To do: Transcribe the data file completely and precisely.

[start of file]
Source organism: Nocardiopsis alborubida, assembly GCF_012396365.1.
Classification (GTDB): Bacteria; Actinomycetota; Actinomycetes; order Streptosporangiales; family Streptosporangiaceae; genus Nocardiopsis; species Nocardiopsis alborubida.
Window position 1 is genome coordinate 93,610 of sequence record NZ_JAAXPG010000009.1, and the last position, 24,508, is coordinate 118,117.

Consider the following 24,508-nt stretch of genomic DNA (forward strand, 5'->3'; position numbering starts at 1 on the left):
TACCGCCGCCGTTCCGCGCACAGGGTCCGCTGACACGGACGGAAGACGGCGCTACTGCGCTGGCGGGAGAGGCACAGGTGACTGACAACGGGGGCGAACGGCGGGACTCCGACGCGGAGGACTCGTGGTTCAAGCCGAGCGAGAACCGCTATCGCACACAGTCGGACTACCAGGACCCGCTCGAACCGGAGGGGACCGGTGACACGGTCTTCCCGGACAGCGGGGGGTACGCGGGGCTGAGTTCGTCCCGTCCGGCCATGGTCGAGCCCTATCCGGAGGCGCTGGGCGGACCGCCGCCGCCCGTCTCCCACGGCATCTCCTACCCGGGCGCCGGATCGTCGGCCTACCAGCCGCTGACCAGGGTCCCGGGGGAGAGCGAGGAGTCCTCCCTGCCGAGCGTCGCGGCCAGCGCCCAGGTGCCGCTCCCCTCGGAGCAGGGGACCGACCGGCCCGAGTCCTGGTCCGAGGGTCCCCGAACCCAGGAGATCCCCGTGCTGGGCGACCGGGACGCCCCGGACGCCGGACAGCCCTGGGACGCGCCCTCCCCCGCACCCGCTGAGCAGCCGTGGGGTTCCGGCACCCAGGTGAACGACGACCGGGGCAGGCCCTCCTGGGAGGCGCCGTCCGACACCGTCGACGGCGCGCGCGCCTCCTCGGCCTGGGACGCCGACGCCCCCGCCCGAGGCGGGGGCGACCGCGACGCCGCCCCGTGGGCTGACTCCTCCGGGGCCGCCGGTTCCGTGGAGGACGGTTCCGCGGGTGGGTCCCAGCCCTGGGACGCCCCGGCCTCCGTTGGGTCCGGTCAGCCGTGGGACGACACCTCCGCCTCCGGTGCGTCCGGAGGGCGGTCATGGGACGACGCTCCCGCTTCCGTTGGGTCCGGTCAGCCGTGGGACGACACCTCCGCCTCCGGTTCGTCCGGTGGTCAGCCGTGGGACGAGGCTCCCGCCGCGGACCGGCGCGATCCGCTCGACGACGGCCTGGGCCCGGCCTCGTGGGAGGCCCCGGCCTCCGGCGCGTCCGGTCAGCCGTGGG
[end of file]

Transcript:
Source organism: Nocardiopsis alborubida, assembly GCF_012396365.1.
Classification (GTDB): Bacteria; Actinomycetota; Actinomycetes; order Streptosporangiales; family Streptosporangiaceae; genus Nocardiopsis; species Nocardiopsis alborubida.
Window position 1 is genome coordinate 93,610 of sequence record NZ_JAAXPG010000009.1, and the last position, 24,508, is coordinate 118,117.

Consider the following 24,508-nt stretch of genomic DNA (forward strand, 5'->3'; position numbering starts at 1 on the left):
TACCGCCGCCGTTCCGCGCACAGGGTCCGCTGACACGGACGGAAGACGGCGCTACTGCGCTGGCGGGAGAGGCACAGGTGACTGACAACGGGGGCGAACGGCGGGACTCCGACGCGGAGGACTCGTGGTTCAAGCCGAGCGAGAACCGCTATCGCACACAGTCGGACTACCAGGACCCGCTCGAACCGGAGGGGACCGGTGACACGGTCTTCCCGGACAGCGGGGGGTACGCGGGGCTGAGTTCGTCCCGTCCGGCCATGGTCGAGCCCTATCCGGAGGCGCTGGGCGGACCGCCGCCGCCCGTCTCCCACGGCATCTCCTACCCGGGCGCCGGATCGTCGGCCTACCAGCCGCTGACCAGGGTCCCGGGGGAGAGCGAGGAGTCCTCCCTGCCGAGCGTCGCGGCCAGCGCCCAGGTGCCGCTCCCCTCGGAGCAGGGGACCGACCGGCCCGAGTCCTGGTCCGAGGGTCCCCGAACCCAGGAGATCCCCGTGCTGGGCGACCGGGACGCCCCGGACGCCGGACAGCCCTGGGACGCGCCCTCCCCCGCACCCGCTGAGCAGCCGTGGGGTTCCGGCACCCAGGTGAACGACGACCGGGGCAGGCCCTCCTGGGAGGCGCCGTCCGACACCGTCGACGGCGCGCGCGCCTCCTCGGCCTGGGACGCCGACGCCCCCGCCCGAGGCGGGGGCGACCGCGACGCCGCCCCGTGGGCTGACTCCTCCGGGGCCGCCGGTTCCGTGGAGGACGGTTCCGCGGGTGGGTCCCAGCCCTGGGACGCCCCGGCCTCCGTTGGGTCCGGTCAGCCGTGGGACGACACCTCCGCCTCCGGTGCGTCCGGAGGGCGGTCATGGGACGACGCTCCCGCTTCCGTTGGGTCCGGTCAGCCGTGGGACGACACCTCCGCCTCCGGTTCGTCCGGTGGTCAGCCGTGGGACGAGGCTCCCGCCGCGGACCGGCGCGATCCGCTCGACGACGGCCTGGGCCCGGCCTCGTGGGAGGCCCCGGCCTCCGGCGCGTCCGGTCAGCCGTGGG